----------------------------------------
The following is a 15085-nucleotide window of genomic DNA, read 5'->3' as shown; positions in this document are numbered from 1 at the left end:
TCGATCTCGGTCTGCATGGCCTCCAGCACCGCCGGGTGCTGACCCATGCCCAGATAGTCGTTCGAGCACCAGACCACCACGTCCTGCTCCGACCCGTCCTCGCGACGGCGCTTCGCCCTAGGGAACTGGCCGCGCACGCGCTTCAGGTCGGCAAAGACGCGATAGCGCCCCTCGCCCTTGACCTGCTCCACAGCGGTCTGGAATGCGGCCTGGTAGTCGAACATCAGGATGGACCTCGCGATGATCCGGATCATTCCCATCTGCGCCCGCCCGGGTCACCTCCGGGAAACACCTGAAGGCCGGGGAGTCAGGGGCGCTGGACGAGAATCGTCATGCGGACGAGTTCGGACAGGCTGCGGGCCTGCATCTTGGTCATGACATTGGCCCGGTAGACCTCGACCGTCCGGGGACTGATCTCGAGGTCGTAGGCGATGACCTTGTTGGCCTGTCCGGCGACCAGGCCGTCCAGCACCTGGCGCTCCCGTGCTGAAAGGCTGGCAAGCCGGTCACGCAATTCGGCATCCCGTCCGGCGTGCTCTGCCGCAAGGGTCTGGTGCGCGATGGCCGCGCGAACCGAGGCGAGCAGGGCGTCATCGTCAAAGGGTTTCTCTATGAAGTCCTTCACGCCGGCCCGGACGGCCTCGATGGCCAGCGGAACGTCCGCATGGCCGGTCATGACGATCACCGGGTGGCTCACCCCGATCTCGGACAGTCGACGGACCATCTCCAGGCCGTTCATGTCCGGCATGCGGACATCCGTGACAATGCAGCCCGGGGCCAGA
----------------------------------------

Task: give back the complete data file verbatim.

The following is a 15085-nucleotide window of genomic DNA, read 5'->3' as shown; positions in this document are numbered from 1 at the left end:
TCGATCTCGGTCTGCATGGCCTCCAGCACCGCCGGGTGCTGACCCATGCCCAGATAGTCGTTCGAGCACCAGACCACCACGTCCTGCTCCGACCCGTCCTCGCGACGGCGCTTCGCCCTAGGGAACTGGCCGCGCACGCGCTTCAGGTCGGCAAAGACGCGATAGCGCCCCTCGCCCTTGACCTGCTCCACAGCGGTCTGGAATGCGGCCTGGTAGTCGAACATCAGGATGGACCTCGCGATGATCCGGATCATTCCCATCTGCGCCCGCCCGGGTCACCTCCGGGAAACACCTGAAGGCCGGGGAGTCAGGGGCGCTGGACGAGAATCGTCATGCGGACGAGTTCGGACAGGCTGCGGGCCTGCATCTTGGTCATGACATTGGCCCGGTAGACCTCGACCGTCCGGGGACTGATCTCGAGGTCGTAGGCGATGACCTTGTTGGCCTGTCCGGCGACCAGGCCGTCCAGCACCTGGCGCTCCCGTGCTGAAAGGCTGGCAAGCCGGTCACGCAATTCGGCATCCCGTCCGGCGTGCTCTGCCGCAAGGGTCTGGTGCGCGATGGCCGCGCGAACCGAGGCGAGCAGGGCGTCATCGTCAAAGGGTTTCTCTATGAAGTCCTTCACGCCGGCCCGGACGGCCTCGATGGCCAGCGGAACGTCCGCATGGCCGGTCATGACGATCACCGGGTGGCTCACCCCGATCTCGGACAGTCGACGGACCATCTCCAGGCCGTTCATGTCCGGCATGCGGACATCCGTGACAATGCAGCCCGGGGCCAGA